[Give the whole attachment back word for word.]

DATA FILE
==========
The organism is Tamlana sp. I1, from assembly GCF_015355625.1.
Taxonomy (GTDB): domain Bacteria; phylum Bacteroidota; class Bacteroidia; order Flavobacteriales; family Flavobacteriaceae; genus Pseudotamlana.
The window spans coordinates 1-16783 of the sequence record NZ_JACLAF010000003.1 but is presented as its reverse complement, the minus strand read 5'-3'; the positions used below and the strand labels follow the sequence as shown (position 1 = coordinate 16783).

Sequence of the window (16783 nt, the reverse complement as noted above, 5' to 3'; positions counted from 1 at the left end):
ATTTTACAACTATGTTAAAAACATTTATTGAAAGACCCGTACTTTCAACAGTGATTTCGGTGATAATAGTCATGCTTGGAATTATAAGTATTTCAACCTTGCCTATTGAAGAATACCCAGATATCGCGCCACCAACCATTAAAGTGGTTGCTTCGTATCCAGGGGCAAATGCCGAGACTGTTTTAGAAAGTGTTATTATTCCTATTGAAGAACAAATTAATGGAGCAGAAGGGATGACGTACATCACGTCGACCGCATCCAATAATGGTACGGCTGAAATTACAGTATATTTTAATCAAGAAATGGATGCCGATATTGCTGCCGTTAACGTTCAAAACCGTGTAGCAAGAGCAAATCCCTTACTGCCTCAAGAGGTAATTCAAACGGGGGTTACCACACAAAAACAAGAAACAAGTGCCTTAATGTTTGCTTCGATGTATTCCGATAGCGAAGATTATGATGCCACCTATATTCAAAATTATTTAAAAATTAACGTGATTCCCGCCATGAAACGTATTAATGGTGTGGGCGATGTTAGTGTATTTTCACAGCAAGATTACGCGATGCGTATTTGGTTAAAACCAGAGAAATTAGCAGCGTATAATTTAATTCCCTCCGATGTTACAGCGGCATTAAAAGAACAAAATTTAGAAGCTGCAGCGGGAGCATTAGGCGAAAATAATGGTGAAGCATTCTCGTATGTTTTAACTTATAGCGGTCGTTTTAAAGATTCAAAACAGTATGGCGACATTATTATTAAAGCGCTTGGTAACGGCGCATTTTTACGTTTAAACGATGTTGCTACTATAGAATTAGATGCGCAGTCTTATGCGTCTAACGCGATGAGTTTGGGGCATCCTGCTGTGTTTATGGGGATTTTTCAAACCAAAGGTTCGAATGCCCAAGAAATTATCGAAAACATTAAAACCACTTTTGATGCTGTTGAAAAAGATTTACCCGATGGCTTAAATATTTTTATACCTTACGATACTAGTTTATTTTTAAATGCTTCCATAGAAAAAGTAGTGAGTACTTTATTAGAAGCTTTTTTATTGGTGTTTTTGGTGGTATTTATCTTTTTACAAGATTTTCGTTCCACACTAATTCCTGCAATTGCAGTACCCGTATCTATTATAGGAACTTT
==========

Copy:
The organism is Tamlana sp. I1, from assembly GCF_015355625.1.
Taxonomy (GTDB): domain Bacteria; phylum Bacteroidota; class Bacteroidia; order Flavobacteriales; family Flavobacteriaceae; genus Pseudotamlana.
The window spans coordinates 1-16783 of the sequence record NZ_JACLAF010000003.1 but is presented as its reverse complement, the minus strand read 5'-3'; the positions used below and the strand labels follow the sequence as shown (position 1 = coordinate 16783).

Sequence of the window (16783 nt, the reverse complement as noted above, 5' to 3'; positions counted from 1 at the left end):
ATTTTACAACTATGTTAAAAACATTTATTGAAAGACCCGTACTTTCAACAGTGATTTCGGTGATAATAGTCATGCTTGGAATTATAAGTATTTCAACCTTGCCTATTGAAGAATACCCAGATATCGCGCCACCAACCATTAAAGTGGTTGCTTCGTATCCAGGGGCAAATGCCGAGACTGTTTTAGAAAGTGTTATTATTCCTATTGAAGAACAAATTAATGGAGCAGAAGGGATGACGTACATCACGTCGACCGCATCCAATAATGGTACGGCTGAAATTACAGTATATTTTAATCAAGAAATGGATGCCGATATTGCTGCCGTTAACGTTCAAAACCGTGTAGCAAGAGCAAATCCCTTACTGCCTCAAGAGGTAATTCAAACGGGGGTTACCACACAAAAACAAGAAACAAGTGCCTTAATGTTTGCTTCGATGTATTCCGATAGCGAAGATTATGATGCCACCTATATTCAAAATTATTTAAAAATTAACGTGATTCCCGCCATGAAACGTATTAATGGTGTGGGCGATGTTAGTGTATTTTCACAGCAAGATTACGCGATGCGTATTTGGTTAAAACCAGAGAAATTAGCAGCGTATAATTTAATTCCCTCCGATGTTACAGCGGCATTAAAAGAACAAAATTTAGAAGCTGCAGCGGGAGCATTAGGCGAAAATAATGGTGAAGCATTCTCGTATGTTTTAACTTATAGCGGTCGTTTTAAAGATTCAAAACAGTATGGCGACATTATTATTAAAGCGCTTGGTAACGGCGCATTTTTACGTTTAAACGATGTTGCTACTATAGAATTAGATGCGCAGTCTTATGCGTCTAACGCGATGAGTTTGGGGCATCCTGCTGTGTTTATGGGGATTTTTCAAACCAAAGGTTCGAATGCCCAAGAAATTATCGAAAACATTAAAACCACTTTTGATGCTGTTGAAAAAGATTTACCCGATGGCTTAAATATTTTTATACCTTACGATACTAGTTTATTTTTAAATGCTTCCATAGAAAAAGTAGTGAGTACTTTATTAGAAGCTTTTTTATTGGTGTTTTTGGTGGTATTTATCTTTTTACAAGATTTTCGTTCCACACTAATTCCTGCAATTGCAGTACCCGTATCTATTATAGGAACTTT